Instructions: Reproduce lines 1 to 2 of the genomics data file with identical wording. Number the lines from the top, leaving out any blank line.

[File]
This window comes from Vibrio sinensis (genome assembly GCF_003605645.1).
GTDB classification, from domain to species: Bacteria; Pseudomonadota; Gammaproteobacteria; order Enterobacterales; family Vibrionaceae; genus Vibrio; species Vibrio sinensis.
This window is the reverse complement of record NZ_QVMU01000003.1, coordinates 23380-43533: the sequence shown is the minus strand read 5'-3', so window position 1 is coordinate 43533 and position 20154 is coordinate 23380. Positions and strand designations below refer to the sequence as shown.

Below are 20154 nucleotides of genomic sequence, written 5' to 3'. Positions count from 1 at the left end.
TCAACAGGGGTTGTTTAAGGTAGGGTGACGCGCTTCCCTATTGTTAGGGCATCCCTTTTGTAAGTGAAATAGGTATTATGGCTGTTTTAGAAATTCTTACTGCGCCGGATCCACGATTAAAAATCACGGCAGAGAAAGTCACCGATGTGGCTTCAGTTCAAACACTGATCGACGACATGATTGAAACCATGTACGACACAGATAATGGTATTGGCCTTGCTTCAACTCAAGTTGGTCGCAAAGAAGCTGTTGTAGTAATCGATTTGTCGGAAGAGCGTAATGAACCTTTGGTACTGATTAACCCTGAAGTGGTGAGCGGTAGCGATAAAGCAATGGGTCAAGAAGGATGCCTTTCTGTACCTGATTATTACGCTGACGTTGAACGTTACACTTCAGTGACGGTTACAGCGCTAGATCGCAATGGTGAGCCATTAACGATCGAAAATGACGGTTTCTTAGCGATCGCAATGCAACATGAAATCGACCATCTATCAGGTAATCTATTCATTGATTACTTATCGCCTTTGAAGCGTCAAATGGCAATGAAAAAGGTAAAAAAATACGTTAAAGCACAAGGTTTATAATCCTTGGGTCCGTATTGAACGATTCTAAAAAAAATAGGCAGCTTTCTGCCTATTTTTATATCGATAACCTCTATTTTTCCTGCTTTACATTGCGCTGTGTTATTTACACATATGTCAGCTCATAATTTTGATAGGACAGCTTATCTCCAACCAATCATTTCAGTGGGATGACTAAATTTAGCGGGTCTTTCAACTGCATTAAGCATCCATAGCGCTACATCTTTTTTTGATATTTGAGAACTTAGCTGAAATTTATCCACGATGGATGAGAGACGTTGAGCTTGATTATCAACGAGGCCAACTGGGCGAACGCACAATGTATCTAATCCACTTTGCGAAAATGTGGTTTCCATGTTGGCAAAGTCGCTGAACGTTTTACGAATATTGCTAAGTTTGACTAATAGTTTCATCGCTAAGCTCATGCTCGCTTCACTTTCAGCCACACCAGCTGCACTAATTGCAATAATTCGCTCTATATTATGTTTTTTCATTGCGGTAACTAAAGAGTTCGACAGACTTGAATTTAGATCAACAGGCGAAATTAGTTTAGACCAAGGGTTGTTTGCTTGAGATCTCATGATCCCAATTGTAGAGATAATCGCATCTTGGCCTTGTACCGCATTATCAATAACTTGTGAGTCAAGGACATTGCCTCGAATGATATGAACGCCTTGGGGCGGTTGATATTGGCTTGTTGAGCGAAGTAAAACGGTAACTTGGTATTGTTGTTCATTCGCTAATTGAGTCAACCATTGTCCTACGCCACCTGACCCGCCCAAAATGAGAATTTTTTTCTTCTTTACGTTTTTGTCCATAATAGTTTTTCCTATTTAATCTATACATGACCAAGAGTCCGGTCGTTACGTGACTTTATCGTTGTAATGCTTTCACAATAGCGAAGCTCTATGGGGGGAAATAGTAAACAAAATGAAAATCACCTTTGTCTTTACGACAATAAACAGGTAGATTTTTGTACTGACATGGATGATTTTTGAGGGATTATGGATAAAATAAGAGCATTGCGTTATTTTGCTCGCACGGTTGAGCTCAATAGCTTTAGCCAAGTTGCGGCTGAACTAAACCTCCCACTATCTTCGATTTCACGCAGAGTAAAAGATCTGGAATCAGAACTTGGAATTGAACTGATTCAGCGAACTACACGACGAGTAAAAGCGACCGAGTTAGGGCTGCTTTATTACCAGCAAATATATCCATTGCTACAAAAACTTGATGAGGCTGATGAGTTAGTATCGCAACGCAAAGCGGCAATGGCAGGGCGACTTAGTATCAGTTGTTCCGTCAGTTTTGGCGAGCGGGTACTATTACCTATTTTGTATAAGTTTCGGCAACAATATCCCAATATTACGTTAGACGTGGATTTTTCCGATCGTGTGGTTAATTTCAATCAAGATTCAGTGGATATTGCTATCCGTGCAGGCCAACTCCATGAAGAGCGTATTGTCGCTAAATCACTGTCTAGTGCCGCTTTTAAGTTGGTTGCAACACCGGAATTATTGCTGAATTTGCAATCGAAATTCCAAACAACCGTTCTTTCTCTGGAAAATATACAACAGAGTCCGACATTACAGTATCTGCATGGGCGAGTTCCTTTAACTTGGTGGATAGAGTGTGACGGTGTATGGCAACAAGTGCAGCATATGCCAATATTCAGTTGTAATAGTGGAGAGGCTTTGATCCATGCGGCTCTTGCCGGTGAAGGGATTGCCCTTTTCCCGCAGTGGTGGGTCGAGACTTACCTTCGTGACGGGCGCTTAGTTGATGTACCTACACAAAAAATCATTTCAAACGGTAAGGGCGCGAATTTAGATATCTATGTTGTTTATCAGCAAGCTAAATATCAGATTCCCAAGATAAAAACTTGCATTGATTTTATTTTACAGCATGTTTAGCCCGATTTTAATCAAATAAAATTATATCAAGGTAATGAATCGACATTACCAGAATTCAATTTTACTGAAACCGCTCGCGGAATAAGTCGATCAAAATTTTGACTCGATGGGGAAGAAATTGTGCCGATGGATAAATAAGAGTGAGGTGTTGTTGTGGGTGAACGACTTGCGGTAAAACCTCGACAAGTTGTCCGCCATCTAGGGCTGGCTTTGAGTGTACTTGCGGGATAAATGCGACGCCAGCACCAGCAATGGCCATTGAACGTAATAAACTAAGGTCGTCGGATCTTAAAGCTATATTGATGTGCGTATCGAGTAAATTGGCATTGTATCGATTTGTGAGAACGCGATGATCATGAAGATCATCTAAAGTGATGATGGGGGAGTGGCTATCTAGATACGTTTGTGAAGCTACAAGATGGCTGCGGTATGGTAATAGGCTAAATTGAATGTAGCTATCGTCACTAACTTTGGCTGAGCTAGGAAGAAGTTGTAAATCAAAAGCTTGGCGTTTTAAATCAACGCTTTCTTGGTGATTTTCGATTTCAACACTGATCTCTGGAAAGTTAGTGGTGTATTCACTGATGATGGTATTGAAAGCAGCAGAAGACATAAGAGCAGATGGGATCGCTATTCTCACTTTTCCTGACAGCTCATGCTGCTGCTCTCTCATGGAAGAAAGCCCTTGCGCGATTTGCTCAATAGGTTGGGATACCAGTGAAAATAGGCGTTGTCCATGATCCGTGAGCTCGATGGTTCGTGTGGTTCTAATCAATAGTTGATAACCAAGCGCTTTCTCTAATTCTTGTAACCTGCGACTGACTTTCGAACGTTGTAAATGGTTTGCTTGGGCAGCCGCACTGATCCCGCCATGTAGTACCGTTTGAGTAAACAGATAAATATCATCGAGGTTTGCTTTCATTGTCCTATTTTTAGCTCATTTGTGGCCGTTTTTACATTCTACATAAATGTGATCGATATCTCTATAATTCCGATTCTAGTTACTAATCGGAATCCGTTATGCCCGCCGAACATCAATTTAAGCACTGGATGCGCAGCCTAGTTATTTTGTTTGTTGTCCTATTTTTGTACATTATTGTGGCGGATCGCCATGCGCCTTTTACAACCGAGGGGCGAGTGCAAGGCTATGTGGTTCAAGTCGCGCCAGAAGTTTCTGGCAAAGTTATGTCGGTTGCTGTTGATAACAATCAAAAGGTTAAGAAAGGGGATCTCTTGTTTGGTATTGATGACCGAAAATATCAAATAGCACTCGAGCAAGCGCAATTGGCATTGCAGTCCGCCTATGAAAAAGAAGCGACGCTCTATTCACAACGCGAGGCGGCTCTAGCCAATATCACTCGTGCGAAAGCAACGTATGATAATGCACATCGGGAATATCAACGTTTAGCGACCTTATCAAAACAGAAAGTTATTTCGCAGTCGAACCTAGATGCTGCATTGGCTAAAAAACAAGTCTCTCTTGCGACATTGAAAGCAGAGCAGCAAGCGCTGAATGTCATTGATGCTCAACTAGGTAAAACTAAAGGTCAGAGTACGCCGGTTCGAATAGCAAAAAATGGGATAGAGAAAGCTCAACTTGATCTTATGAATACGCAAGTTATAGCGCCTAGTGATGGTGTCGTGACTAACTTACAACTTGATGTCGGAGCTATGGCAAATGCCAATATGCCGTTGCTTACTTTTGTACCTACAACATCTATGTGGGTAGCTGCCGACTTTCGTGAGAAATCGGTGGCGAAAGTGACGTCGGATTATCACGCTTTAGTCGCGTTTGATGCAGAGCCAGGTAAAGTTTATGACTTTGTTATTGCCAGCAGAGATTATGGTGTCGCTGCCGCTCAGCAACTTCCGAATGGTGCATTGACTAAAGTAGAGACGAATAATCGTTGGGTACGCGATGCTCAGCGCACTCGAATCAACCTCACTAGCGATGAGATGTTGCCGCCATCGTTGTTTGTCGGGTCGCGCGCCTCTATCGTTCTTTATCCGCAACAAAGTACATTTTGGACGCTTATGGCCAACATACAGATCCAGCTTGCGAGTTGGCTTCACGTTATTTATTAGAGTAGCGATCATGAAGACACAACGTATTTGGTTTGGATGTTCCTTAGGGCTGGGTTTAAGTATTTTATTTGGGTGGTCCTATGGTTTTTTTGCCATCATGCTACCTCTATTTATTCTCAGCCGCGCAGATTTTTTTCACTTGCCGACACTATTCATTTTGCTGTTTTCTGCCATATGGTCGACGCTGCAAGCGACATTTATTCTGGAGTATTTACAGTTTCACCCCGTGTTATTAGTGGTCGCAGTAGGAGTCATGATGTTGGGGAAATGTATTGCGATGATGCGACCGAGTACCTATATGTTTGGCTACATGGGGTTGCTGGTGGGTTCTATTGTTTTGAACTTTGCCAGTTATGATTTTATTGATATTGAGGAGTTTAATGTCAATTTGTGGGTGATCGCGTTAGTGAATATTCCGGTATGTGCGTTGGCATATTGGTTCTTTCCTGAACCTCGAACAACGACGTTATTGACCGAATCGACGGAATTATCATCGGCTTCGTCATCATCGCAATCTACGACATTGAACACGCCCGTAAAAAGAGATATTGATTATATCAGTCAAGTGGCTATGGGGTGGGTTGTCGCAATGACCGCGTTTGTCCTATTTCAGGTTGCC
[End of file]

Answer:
This window comes from Vibrio sinensis (genome assembly GCF_003605645.1).
GTDB classification, from domain to species: Bacteria; Pseudomonadota; Gammaproteobacteria; order Enterobacterales; family Vibrionaceae; genus Vibrio; species Vibrio sinensis.